When will Lucinda Creighton actually form her new party?

With ever-shifting allegiances in Leinster House, the much-heralded new political parties and alliances of Independents are still up in the air

The new political year has seen a flurry of activity around various political groupings and embryonic parties which may emerge ahead of the next general election.

Lucinda Creighton has announced her intention to form a party but has yet to formally do so, while Independents Shane Ross and Michael Fitzmaurice join hands between urban and rural and hope others may join them. Left-wing deputies are also talking about forming their own group.

But who stands where, and what TDs are inching in which direction?

To start with Creighton, the former Fine Gael minister is the only confirmed TD in her new party. Billy Timmins, another ex-Fine Gaeler, is almost certain to join her. Dublin Bay North deputy Terence Flanagan, another who lost the Fine Gael whip over abortion, is expected to throw his lot in with Creighton too, but there is a small suspicion he could yet return to the mothership.


Two former Fine Gael Senators – Paul Bradford and Fidelma Healy-Eames – complete the set.

Roscommon TD Denis Naughten, who lost the Fine Gael whip after opposing the party on cuts to his local hospital, has made it clear he will not be aligning himself to Ms Creighton or any other grouping. Stephen Donnelly this week said he would not be joining the Ross-Fitzmaurice group.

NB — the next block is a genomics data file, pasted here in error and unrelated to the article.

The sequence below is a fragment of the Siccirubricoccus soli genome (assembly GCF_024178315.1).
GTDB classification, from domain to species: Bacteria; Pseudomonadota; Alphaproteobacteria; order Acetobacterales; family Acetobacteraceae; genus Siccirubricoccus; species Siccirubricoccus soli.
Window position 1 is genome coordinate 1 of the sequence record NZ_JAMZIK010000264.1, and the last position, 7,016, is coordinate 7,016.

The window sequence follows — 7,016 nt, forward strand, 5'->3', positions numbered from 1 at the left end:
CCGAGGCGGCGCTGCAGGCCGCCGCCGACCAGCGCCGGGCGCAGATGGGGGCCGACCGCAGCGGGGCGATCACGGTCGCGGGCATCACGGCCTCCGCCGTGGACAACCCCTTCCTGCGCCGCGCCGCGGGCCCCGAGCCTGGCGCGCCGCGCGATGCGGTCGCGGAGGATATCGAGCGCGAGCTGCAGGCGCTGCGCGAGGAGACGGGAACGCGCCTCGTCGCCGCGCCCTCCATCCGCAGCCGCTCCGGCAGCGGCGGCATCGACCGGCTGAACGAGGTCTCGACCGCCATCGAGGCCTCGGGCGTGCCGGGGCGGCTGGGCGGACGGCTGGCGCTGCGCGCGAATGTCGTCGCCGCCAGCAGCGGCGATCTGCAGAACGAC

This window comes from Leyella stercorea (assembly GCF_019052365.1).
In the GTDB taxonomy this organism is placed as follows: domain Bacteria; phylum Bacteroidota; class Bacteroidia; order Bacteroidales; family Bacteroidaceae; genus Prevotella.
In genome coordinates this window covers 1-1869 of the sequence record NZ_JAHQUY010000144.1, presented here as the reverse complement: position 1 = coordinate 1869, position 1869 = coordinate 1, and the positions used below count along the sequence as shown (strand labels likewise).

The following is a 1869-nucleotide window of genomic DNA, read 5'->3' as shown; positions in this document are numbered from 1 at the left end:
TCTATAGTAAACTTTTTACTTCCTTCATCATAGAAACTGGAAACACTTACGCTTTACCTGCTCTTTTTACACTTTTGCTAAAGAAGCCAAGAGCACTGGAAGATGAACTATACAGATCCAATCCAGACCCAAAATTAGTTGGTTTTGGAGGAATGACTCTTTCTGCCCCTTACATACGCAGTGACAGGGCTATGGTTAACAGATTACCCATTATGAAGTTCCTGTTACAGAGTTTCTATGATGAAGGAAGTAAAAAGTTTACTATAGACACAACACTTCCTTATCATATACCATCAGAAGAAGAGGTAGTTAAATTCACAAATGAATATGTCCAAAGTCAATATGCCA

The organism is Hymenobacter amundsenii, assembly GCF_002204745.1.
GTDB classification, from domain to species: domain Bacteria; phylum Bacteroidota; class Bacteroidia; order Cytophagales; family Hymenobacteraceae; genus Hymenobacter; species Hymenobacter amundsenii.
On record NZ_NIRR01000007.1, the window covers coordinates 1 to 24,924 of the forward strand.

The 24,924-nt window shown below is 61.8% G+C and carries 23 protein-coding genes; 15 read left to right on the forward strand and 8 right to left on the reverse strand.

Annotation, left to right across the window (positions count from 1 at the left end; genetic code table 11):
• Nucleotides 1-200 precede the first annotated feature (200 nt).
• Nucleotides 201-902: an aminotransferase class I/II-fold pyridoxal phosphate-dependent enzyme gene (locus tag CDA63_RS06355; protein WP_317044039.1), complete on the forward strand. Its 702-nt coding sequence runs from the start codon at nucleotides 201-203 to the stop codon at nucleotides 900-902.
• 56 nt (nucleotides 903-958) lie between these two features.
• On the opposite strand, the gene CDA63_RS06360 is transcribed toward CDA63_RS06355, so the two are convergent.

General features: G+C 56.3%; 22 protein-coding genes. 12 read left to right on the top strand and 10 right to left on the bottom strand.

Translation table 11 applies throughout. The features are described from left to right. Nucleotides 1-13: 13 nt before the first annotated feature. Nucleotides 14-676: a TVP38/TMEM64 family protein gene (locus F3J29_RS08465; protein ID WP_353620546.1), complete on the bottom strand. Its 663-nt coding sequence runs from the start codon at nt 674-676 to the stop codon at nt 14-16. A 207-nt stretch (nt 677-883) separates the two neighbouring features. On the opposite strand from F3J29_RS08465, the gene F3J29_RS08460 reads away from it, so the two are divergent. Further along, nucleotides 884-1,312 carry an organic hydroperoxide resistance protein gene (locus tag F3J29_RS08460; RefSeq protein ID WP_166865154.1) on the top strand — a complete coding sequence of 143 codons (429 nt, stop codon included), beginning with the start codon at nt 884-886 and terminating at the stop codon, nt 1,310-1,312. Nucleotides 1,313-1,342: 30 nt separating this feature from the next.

Deputies known to be keen on this looser alliance of Independents – which will not be a party – are Finian McGrath, John Halligan, Noel Grealish, Tom Fleming and Mattie McGrath. Independent Senator Gerry Craughwell is also thought to be interested.

Socialist Party TD Paul Murphy says work on "something very, very substantial flowing from the water charges movement" is under way. While he says it is still at an early stage, he will be speaking to Richard Boyd-Barrett of People Before Profit in the coming days.

Other TDs who may take part are Socialist Party colleague Ruth Coppinger and Dublin South-Central deputy Joan Collins.

Joe Higgins isn't standing at the next election, while it is unclear yet if Dublin North's Clare Daly is willing to co-operate with her former Socialist Party colleagues after departing in acrimonious circumstances earlier in this Dáil.